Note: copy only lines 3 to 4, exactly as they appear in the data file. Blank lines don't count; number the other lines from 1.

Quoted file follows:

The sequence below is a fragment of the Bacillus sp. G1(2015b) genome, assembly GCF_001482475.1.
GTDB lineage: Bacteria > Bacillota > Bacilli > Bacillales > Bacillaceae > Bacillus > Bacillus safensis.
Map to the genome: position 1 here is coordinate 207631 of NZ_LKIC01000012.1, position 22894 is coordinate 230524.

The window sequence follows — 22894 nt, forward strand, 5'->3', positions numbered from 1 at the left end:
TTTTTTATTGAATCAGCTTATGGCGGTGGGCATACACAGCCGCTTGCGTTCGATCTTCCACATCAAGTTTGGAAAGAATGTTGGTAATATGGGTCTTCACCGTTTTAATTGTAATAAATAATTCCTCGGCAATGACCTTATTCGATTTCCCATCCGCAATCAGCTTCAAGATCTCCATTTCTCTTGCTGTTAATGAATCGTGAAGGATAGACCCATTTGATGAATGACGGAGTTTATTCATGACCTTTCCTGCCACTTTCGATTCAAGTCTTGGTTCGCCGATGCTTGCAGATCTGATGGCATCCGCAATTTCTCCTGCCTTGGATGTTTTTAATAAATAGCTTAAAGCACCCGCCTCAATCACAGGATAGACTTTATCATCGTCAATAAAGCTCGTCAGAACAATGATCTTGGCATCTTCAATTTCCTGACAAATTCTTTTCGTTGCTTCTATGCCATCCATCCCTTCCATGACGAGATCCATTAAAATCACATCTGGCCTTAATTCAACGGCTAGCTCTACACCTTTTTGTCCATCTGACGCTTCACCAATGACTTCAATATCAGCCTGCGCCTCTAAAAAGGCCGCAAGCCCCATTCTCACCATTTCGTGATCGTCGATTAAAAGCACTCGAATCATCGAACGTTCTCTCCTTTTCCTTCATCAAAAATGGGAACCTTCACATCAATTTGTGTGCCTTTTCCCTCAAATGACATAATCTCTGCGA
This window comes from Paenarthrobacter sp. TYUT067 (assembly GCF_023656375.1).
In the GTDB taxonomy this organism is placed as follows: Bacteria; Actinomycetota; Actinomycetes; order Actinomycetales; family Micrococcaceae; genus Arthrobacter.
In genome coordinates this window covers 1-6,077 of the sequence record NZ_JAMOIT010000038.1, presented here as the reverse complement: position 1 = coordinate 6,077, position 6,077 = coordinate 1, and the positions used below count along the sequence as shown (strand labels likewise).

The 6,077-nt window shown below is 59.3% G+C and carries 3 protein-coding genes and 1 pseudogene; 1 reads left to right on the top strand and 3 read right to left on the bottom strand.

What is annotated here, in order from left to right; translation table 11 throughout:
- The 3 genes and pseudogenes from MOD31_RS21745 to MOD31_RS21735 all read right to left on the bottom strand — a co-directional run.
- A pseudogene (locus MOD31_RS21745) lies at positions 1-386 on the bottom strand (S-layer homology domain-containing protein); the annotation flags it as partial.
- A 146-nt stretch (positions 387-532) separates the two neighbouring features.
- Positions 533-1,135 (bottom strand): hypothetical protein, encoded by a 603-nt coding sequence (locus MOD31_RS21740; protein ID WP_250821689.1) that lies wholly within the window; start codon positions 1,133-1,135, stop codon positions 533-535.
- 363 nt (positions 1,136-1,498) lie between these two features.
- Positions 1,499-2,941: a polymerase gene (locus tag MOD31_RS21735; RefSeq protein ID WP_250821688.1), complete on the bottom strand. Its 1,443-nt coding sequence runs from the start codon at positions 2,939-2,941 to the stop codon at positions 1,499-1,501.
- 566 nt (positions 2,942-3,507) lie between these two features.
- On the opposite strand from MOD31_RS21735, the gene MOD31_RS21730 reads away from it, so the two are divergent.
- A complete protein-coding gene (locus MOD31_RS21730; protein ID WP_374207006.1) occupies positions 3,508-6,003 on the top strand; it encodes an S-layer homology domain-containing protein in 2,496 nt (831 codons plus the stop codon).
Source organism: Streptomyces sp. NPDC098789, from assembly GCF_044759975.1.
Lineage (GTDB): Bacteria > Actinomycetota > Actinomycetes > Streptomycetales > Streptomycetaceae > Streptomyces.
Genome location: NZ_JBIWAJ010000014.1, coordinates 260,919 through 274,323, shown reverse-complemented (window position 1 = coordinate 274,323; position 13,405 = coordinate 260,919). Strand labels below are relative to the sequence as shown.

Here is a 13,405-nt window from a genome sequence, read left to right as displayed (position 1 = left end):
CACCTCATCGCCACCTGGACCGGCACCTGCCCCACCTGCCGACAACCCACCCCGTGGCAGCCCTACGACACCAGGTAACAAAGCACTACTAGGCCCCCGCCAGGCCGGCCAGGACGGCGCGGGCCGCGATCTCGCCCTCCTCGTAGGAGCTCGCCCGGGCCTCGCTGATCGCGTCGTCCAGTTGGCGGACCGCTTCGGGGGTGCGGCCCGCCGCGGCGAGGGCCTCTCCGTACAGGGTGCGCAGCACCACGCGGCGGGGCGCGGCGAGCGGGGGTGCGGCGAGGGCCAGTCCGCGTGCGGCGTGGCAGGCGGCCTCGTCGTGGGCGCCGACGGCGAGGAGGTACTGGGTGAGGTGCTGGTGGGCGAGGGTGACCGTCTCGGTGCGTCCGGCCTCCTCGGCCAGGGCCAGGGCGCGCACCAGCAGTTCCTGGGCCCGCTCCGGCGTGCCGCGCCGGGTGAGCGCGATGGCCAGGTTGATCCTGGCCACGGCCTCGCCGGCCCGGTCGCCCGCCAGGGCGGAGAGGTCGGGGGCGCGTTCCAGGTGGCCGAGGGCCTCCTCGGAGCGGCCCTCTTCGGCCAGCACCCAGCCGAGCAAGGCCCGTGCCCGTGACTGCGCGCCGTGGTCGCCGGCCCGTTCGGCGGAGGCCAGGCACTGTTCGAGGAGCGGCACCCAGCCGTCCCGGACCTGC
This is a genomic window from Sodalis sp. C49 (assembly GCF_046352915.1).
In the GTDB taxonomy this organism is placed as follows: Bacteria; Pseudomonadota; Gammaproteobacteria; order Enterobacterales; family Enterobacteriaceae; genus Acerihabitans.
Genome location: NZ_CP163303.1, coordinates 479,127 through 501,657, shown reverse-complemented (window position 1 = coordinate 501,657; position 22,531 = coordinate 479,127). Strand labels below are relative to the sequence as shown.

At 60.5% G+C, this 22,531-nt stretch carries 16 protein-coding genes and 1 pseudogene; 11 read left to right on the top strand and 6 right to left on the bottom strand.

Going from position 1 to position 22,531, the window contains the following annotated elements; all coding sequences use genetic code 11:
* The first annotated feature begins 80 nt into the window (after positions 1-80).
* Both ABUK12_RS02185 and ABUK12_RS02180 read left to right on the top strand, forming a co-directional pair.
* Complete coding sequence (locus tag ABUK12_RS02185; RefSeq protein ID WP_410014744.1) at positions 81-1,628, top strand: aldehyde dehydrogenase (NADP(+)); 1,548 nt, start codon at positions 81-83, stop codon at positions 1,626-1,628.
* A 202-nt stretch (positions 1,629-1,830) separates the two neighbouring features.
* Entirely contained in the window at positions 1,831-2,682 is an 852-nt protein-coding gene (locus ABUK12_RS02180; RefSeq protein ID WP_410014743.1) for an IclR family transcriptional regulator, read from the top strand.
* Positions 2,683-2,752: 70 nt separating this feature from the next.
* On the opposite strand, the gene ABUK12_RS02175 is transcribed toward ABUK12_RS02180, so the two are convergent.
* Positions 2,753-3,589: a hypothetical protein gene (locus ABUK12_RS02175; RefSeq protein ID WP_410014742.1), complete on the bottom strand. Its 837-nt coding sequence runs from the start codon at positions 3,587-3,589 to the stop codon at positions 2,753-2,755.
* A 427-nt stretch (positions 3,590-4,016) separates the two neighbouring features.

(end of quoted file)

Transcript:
Map to the genome: position 1 here is coordinate 207631 of NZ_LKIC01000012.1, position 22894 is coordinate 230524.

The window sequence follows — 22894 nt, forward strand, 5'->3', positions numbered from 1 at the left end: